A year ago, Albert Gonzalez confessed to having led an operation that stole more than 130 million credit and debit card numbers by hacking into computers at TJ Maxx and other retailers and was sentenced to twenty years in prison. Now he wants his conviction overturned on the grounds that the US Secret Service authorized him to do it.
In a habeas corpus petition filed on March 24, Gonzales writes, “I still believe that I was acting on behalf of the United States Secret Service and that I was authorized and directed to engage in the conduct I committed as part of my assignment to gather intelligence and seek out international cybercriminals. … I now know and understand that I have been used as a scapegoat to cover someone’s mistakes.”
According to The Register, however, “Gonzalez, 29, who escaped jail time back in 2004 over his involvement in the sale of 1.5 million stolen credit and ATM card numbers while a member of the Shadowcrew group by ratting out his erstwhile partners in cybercrime, went on to bigger and better things. While supposedly working for the Secret Service, he acted as ringleader in a massive credit card theft and laundering operation involving an estimated 170 million credit cards between around July 2005 and his arrest in May 2008.”
Gonzalez himself claims that the Secret Service “treated me like one of their own” and that he was even invited to brief the government agents on malware and other security vulnerabilities. “All of this inflated my ego and made me feel very important and made me feel like I was really a part of the Secret Service with the backing and support of the Government Agency,” he writes. “One day I was unknown and nothing and the next day I am being hailed as a genius.”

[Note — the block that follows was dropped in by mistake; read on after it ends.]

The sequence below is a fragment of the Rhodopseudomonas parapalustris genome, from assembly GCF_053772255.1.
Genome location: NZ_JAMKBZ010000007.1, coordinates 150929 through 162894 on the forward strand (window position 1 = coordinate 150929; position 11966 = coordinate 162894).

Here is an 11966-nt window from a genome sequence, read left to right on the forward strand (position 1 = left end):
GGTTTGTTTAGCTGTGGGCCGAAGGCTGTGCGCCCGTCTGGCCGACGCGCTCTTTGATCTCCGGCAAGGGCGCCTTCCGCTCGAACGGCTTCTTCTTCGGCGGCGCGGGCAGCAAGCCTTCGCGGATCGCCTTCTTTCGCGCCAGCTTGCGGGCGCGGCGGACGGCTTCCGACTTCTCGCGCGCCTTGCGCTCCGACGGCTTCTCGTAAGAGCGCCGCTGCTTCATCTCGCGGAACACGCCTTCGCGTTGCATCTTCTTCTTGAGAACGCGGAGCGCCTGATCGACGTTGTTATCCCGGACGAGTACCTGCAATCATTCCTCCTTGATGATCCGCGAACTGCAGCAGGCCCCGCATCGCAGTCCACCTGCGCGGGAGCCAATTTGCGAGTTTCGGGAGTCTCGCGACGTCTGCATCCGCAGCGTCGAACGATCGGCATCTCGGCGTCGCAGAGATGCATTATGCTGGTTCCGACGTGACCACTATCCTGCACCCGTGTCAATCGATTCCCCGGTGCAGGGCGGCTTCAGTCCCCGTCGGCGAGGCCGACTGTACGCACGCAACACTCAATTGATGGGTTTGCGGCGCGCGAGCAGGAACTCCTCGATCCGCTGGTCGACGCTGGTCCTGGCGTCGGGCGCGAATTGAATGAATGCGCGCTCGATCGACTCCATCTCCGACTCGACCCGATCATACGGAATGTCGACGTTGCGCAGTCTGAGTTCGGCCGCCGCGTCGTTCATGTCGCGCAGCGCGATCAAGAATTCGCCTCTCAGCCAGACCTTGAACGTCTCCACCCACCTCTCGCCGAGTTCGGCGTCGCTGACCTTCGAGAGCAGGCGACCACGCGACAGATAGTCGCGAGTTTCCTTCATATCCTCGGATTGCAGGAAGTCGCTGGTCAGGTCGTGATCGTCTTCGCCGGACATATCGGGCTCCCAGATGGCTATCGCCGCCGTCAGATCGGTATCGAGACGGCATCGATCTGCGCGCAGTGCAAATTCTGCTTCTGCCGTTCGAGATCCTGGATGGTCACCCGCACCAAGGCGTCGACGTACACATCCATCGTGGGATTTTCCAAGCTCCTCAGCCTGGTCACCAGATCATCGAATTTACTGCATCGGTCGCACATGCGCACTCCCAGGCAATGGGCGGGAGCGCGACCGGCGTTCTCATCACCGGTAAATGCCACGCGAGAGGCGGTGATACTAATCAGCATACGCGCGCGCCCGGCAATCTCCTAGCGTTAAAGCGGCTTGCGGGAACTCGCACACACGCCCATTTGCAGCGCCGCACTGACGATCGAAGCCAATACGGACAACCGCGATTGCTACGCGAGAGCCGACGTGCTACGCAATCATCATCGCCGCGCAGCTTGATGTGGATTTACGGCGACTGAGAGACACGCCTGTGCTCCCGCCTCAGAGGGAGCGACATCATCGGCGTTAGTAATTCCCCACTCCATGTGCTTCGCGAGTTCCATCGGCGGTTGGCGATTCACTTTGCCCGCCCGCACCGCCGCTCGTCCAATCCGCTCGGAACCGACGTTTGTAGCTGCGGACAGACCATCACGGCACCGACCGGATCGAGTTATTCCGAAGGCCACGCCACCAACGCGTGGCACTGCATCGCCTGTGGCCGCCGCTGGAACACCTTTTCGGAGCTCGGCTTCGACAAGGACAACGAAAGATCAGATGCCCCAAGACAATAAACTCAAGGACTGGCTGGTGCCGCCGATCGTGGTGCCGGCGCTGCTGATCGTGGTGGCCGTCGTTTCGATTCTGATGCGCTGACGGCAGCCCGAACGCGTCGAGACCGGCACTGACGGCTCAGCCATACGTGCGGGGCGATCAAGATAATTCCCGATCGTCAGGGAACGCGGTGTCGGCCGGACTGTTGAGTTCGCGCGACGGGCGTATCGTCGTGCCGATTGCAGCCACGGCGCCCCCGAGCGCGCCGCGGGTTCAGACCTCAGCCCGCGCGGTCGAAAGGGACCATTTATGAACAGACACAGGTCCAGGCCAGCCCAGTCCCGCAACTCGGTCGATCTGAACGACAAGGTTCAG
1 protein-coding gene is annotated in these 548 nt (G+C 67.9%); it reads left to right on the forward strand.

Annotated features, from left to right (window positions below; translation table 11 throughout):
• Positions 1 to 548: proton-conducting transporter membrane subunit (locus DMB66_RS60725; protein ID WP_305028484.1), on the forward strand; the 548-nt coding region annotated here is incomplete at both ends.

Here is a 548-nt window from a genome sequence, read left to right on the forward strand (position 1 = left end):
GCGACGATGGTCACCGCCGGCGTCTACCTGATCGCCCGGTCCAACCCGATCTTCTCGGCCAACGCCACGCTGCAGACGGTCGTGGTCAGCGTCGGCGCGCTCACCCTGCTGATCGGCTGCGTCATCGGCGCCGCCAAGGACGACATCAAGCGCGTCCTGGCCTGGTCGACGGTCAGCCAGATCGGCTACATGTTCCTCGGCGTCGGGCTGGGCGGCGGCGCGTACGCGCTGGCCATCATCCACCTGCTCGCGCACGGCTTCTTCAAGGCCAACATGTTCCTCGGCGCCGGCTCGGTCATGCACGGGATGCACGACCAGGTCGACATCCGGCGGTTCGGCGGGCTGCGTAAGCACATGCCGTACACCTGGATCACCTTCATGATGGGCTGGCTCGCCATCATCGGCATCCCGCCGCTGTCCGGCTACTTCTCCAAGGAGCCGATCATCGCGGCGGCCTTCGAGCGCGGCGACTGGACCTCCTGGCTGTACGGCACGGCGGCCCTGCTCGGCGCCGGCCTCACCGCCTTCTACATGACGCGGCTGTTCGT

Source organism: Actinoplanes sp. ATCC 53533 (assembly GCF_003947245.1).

Gonzalez alleges that everything he did was controlled by the Secret Service and that he expected them to step in after he was arrested by Miami police in 2008 “and take custody of me and squash the charges.” He also says his former lawyers never told him he could use a “Public Authority defense” — arguing that he had government approval to commit his crimes — and that he would not have pleaded guilty if he had known.
One of those lawyers, Rene Palomino, disputes this claim, insisting, “He was given the opportunity of a lifetime to work for the Secret Service. He chose to become a criminal, bottom line, and become a double agent working both sides — the criminal side and the legal side.”
The Register largely agrees, writing that “the petition provides a fascinating insight into the life of a cybercrime informant and cites example that would support the contention that Secret Service informants turned a blind eye to some low-level scams carried out by Gonzalez. … It’s a much bigger stretch, however, to come away with the conclusion that the Secret Service had granted Gonzalez carte blanche to carry out the biggest cybercrime operation ever uncovered.”
Adding an additional twist to the story, Gonzales claims that his lawyers failed to file a motion to suppress evidence obtained from a Ukrainian vendor of stolen card data who was allegedly tortured by Turkish officials to obtain access to data on his computer which implicated Gonzalez.
Palomino says he was unable to do anything because Gonzalez’s parents didn’t have the money to pay for him to fly to Turkey to investigate the matter. He also insists, “We researched the issue regarding the evidence, and there were no grounds for suppression.”
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